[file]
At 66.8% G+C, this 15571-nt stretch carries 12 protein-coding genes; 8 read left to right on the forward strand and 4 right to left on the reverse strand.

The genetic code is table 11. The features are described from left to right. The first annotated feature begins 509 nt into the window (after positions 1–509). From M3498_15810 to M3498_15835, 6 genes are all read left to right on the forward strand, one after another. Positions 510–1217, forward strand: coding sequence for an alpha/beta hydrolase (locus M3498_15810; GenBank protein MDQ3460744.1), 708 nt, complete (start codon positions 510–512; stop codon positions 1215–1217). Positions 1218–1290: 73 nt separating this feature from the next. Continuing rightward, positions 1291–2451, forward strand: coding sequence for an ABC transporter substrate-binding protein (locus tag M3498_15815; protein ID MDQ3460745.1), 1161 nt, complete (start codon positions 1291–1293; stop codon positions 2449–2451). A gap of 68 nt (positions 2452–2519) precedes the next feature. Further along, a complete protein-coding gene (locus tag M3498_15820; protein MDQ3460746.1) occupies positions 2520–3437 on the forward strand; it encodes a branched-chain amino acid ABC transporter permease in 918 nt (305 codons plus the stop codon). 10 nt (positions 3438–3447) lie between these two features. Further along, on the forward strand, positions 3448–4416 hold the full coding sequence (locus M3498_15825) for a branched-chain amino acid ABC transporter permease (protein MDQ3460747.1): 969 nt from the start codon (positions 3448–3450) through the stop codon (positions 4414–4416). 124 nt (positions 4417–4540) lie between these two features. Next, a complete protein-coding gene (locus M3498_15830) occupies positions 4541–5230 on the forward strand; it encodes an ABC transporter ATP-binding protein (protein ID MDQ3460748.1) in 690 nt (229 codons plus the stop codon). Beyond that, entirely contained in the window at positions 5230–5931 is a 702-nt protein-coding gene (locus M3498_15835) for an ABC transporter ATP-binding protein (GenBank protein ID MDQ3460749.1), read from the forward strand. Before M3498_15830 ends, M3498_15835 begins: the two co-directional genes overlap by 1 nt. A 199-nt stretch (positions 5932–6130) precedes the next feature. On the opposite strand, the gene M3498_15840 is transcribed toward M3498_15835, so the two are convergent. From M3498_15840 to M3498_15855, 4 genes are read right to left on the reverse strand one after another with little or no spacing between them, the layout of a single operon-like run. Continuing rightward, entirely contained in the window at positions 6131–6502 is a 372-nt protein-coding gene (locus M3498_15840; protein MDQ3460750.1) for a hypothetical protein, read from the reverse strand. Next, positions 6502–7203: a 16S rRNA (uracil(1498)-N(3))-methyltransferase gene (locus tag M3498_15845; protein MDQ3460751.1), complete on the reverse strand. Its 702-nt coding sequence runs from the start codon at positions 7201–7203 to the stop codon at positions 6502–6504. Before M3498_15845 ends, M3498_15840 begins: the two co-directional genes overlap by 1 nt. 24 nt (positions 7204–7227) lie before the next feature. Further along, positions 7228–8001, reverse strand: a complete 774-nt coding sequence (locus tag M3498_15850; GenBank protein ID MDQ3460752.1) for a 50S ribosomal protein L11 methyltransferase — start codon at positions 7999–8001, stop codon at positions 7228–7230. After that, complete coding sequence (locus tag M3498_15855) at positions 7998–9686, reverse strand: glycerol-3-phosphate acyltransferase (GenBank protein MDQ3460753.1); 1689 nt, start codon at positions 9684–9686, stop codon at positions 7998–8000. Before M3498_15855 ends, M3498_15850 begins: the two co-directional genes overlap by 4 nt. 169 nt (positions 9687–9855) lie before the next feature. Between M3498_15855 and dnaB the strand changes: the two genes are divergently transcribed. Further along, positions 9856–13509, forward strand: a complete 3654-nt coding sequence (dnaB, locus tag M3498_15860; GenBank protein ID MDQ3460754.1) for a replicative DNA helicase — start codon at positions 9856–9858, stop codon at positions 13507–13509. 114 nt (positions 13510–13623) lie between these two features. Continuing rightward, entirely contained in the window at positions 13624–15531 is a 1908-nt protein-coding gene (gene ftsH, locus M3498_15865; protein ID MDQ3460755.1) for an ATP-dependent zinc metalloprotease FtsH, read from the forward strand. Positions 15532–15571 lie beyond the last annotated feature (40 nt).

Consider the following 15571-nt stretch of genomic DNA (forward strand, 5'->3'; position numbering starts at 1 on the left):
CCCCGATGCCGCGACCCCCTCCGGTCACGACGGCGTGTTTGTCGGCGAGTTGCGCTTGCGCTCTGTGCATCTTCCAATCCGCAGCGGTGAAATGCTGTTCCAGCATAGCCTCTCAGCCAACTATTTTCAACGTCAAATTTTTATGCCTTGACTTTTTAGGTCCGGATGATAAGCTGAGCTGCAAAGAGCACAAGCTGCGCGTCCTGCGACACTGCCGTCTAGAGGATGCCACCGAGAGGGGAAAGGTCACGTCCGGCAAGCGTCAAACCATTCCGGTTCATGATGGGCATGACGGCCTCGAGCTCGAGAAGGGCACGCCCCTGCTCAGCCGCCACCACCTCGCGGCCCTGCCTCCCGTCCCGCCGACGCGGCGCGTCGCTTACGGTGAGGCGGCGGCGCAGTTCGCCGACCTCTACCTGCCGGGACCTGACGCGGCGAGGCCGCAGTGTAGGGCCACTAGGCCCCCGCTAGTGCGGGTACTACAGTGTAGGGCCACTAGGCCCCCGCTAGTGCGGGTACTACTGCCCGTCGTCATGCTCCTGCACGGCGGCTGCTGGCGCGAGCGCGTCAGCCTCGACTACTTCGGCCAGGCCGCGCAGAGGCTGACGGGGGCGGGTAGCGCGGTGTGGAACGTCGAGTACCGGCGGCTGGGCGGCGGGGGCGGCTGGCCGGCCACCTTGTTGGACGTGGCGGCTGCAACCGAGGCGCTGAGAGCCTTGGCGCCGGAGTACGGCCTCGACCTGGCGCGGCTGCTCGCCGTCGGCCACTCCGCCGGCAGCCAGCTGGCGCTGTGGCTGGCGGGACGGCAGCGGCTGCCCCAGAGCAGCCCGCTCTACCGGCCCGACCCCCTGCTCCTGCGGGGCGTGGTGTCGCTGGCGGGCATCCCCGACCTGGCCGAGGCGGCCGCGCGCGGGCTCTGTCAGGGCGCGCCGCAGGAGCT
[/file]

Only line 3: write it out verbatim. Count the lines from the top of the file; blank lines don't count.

Consider the following 15571-nt stretch of genomic DNA (forward strand, 5'->3'; position numbering starts at 1 on the left):